The Court did not demand that the employer quantify the burden imposed by the state law. It was enough to show “the possibility of a body of disuniform state reporting laws and, even if uniform, the necessity to accommodate multiple governmental agencies. A plan need not wait to bring a pre-emption claim until confronted with numerous inconsistent obligations and encumbered with any ensuing costs.”
The majority thus rejected the central counterargument of Vermont, the US Solicitor General as amicus curiae, and the dissent: that ERISA and Vermont’s data collection law “serve different purposes” and that the difference in purpose necessarily meant that the state law did not affect “a central matter of plan administration.” Hence, in the dissent’s view, a burden imposed by state law would justify preemption only if it duplicates federal requirements or “effectively dictate[s] how a plan is designed or administered.” As to concern with having to comply with potentially 50 different sets of state reporting rules, the dissent remarked that “diversity is a hallmark of our political system and has been lauded in this Court’s opinions.”
Justice Stephen Breyer and Justice Thomas, in addition to joining the majority opinion, filed concurrences. Justice Breyer’s concurrence emphasized the practical difficulty of complying with divergent state laws and suggested that medical claims data, if as essential as Vermont and the dissent asserted, would best be obtained through joint state and federal efforts.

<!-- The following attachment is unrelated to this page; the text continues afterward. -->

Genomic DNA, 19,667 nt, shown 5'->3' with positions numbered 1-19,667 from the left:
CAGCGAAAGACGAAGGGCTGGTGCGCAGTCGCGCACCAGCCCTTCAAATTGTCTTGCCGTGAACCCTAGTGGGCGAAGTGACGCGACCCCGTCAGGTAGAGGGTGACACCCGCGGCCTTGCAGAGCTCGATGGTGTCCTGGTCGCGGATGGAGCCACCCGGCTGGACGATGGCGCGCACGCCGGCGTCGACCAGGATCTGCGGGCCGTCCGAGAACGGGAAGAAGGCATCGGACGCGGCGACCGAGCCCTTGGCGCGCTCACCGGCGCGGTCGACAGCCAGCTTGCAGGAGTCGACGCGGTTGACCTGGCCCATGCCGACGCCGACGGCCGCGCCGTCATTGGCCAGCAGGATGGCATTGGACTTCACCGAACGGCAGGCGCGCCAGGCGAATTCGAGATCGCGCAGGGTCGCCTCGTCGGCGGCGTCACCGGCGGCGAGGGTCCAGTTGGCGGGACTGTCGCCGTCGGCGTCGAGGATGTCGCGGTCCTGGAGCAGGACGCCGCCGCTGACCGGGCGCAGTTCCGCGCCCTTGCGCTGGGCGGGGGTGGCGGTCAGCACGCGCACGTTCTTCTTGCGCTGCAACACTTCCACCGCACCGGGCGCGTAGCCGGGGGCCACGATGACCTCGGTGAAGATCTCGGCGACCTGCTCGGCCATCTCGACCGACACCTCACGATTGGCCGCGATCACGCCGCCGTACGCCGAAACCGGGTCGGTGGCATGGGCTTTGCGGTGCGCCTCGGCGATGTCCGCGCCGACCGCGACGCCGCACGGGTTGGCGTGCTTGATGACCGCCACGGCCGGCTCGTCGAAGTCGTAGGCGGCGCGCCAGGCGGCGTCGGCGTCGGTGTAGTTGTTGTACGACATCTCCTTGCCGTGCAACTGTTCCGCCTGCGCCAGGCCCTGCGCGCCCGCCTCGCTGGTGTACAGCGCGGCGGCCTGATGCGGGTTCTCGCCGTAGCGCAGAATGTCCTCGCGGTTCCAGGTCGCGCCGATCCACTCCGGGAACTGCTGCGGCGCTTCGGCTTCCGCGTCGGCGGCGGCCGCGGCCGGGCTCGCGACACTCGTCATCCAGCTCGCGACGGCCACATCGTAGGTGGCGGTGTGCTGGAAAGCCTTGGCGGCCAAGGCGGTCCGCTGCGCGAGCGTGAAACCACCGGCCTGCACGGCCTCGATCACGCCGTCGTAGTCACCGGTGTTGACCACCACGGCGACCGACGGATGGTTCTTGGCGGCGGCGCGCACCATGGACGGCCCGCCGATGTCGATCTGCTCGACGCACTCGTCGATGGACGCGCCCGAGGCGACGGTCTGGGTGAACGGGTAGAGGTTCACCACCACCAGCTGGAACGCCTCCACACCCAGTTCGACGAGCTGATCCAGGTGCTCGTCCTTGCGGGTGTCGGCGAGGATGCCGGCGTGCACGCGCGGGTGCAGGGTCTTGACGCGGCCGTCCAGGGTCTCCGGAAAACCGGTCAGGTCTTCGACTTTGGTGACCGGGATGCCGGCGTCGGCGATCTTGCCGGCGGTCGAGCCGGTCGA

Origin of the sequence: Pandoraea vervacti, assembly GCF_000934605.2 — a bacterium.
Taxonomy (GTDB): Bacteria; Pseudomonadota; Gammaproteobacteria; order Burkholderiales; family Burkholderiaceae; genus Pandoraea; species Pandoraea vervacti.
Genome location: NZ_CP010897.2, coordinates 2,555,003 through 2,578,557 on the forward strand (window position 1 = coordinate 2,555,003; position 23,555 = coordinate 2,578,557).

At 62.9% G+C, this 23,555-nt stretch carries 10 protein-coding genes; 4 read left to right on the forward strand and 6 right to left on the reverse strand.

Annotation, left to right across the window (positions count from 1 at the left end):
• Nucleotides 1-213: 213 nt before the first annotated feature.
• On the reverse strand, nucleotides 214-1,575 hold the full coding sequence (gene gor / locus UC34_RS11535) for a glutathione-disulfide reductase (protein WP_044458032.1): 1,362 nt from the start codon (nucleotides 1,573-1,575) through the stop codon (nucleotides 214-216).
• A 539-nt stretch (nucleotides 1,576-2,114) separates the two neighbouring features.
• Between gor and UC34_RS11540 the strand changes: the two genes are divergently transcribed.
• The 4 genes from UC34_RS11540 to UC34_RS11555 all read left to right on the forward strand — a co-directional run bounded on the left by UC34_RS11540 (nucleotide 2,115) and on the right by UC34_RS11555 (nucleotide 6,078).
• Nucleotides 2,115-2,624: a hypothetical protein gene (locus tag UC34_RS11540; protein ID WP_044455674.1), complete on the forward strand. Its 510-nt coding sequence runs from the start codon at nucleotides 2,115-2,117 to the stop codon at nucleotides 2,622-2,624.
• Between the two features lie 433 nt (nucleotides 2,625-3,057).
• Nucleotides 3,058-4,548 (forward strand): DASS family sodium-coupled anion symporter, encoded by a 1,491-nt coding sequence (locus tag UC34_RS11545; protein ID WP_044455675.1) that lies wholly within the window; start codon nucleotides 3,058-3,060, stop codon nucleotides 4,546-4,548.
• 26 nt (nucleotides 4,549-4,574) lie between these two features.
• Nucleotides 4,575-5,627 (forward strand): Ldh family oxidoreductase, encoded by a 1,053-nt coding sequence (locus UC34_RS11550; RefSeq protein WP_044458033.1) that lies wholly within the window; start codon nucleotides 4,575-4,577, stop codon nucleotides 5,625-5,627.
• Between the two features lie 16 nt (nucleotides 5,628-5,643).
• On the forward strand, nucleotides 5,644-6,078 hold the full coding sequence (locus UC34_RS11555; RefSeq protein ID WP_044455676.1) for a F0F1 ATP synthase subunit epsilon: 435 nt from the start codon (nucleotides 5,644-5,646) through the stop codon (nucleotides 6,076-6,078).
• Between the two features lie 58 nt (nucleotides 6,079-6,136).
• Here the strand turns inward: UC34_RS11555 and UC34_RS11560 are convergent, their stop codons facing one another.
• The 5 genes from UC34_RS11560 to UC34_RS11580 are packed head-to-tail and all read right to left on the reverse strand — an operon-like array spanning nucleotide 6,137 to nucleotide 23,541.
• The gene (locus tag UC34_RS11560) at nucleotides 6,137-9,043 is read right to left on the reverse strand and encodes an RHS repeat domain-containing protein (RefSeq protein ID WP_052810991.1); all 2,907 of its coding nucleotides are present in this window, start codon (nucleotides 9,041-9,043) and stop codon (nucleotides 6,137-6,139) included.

Justice Thomas struck out in an unexpected direction. While he agreed that the majority opinion followed from Court precedent, he expressed, “doubt whether § is a valid exercise of congressional power and whether our approach to ERISA pre-emption is consistent with our broader pre-emption jurisprudence.” Justice Thomas stated that section 514 “may be the most expansive express pre-emption provision in any federal statute” and that it “raises constitutional concerns.” According to Justice Thomas, the fact that “Congress can regulate some aspects of ERISA plans pursuant to the Commerce Clause does not mean that Congress can exempt ERISA plans from state regulations that have nothing to do with interstate commerce.” However, Justice Thomas’ concurrence does not reach any definite conclusion. Left to his own devices, Justice Thomas presumably would examine each challenged state law to ascertain whether it deals with an area in which the Commerce Clause grants Congress legislative authority. How far the Commerce Clause reaches is, of course, a matter of controversy among the members of the Court.